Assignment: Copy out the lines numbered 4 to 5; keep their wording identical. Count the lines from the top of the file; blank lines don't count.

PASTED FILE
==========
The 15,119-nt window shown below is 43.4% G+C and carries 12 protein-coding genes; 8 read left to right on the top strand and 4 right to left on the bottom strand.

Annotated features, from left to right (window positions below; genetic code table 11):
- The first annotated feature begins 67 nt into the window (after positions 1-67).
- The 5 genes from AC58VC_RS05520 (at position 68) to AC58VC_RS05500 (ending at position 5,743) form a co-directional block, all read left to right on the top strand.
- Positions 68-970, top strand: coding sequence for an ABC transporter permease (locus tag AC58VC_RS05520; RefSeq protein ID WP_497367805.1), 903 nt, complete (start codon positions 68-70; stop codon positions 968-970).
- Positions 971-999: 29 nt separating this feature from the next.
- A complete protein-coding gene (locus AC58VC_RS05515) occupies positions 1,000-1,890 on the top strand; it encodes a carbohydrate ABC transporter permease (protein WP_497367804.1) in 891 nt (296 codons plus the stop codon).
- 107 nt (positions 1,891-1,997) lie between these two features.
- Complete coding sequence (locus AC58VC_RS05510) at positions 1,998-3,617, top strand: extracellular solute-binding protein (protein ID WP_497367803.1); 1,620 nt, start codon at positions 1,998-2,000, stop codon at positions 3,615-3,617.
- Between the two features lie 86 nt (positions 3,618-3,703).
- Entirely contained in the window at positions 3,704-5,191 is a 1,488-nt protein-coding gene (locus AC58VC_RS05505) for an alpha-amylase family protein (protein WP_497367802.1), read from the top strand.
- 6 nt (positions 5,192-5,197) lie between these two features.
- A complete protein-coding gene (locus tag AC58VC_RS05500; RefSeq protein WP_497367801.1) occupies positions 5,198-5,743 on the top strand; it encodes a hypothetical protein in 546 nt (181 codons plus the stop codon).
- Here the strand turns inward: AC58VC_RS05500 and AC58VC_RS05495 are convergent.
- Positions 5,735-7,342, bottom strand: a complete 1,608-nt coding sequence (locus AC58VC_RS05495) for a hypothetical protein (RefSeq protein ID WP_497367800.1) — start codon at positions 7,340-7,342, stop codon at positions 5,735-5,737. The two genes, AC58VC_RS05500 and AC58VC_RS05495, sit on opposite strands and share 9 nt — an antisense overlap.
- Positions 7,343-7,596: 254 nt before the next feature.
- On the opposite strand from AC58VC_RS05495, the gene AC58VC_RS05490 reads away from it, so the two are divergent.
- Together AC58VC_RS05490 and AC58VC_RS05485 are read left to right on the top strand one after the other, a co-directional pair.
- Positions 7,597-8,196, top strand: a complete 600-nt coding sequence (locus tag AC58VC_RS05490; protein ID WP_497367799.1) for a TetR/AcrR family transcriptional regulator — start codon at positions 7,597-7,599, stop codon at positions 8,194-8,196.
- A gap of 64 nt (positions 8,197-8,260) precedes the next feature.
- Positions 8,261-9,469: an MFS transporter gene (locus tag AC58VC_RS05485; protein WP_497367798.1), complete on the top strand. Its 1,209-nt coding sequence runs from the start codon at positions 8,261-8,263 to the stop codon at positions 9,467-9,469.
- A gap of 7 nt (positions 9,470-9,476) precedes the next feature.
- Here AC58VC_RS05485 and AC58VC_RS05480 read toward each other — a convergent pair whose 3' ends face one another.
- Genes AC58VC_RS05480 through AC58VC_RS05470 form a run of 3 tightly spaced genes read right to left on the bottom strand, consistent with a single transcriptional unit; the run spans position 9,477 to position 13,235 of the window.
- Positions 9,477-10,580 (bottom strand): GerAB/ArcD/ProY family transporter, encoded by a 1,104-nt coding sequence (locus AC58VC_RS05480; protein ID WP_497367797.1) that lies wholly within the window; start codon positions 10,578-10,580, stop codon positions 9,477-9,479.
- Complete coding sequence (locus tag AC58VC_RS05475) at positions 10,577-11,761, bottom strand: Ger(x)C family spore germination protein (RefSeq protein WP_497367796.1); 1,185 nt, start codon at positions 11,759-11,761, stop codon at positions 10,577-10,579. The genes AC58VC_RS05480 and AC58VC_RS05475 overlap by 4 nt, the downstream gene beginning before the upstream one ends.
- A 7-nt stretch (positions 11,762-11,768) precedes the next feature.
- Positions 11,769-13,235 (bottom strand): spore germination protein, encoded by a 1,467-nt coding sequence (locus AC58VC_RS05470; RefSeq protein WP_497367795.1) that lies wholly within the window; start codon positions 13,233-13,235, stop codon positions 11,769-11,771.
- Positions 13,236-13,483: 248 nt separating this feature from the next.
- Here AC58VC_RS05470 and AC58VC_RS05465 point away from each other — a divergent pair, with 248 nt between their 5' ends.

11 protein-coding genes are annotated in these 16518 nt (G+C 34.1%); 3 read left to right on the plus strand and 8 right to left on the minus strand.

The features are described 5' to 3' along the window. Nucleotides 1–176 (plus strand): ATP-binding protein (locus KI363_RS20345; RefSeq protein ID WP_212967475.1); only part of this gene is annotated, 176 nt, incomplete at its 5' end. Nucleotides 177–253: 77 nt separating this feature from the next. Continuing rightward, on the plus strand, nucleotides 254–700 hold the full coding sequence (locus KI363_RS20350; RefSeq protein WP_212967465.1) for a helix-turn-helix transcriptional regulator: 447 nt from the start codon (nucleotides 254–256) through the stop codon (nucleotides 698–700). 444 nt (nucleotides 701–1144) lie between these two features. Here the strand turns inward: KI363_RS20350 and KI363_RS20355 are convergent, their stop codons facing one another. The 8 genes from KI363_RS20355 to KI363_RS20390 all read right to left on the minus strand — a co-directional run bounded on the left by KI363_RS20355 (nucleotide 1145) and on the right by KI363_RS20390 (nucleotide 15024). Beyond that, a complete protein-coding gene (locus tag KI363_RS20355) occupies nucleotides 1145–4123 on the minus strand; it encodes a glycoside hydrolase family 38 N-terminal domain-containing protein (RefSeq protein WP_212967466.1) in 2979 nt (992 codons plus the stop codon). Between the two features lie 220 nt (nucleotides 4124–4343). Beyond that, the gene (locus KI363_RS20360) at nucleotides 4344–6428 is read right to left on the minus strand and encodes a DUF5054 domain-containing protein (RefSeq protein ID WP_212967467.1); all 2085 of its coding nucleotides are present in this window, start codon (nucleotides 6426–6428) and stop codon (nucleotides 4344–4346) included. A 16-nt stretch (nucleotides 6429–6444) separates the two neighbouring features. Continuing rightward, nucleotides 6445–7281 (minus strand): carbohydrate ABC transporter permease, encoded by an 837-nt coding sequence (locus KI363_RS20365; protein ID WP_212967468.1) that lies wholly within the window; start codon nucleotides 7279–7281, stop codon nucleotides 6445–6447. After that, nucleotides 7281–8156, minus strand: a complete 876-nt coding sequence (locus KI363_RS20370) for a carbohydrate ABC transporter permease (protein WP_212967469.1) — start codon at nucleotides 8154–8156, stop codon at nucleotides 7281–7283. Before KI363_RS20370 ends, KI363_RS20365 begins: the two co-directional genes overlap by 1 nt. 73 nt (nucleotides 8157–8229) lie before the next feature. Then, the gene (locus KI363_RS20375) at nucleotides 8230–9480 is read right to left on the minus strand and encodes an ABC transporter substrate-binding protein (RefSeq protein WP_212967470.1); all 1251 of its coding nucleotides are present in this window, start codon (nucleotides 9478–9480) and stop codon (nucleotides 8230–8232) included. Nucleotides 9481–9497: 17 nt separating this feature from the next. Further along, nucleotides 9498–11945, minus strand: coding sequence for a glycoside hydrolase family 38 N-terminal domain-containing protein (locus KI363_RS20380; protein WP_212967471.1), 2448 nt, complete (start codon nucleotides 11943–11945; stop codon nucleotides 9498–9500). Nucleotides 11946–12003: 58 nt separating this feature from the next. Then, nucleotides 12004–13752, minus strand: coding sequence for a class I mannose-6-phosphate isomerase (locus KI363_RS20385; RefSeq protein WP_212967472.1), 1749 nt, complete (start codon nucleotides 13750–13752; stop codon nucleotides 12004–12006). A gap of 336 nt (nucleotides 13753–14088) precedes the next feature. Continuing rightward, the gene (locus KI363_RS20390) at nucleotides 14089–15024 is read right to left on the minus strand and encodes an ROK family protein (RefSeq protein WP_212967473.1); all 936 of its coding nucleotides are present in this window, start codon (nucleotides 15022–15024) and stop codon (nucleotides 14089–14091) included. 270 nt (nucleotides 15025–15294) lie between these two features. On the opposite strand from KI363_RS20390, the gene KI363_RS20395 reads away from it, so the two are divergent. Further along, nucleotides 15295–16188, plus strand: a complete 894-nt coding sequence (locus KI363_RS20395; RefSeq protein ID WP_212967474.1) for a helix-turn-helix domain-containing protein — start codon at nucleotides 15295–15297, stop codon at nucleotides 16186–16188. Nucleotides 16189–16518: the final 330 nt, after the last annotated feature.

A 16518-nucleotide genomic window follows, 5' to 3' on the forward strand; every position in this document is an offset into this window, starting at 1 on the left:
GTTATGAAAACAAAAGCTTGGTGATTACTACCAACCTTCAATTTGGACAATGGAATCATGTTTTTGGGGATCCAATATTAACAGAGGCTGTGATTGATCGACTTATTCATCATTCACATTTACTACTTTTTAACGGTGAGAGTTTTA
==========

- The 5 genes from AC58VC_RS05520 (at position 68) to AC58VC_RS05500 (ending at position 5,743) form a co-directional block, all read left to right on the top strand.
- Positions 68-970, top strand: coding sequence for an ABC transporter permease (locus tag AC58VC_RS05520; RefSeq protein ID WP_497367805.1), 903 nt, complete (start codon positions 68-70; stop codon positions 968-970).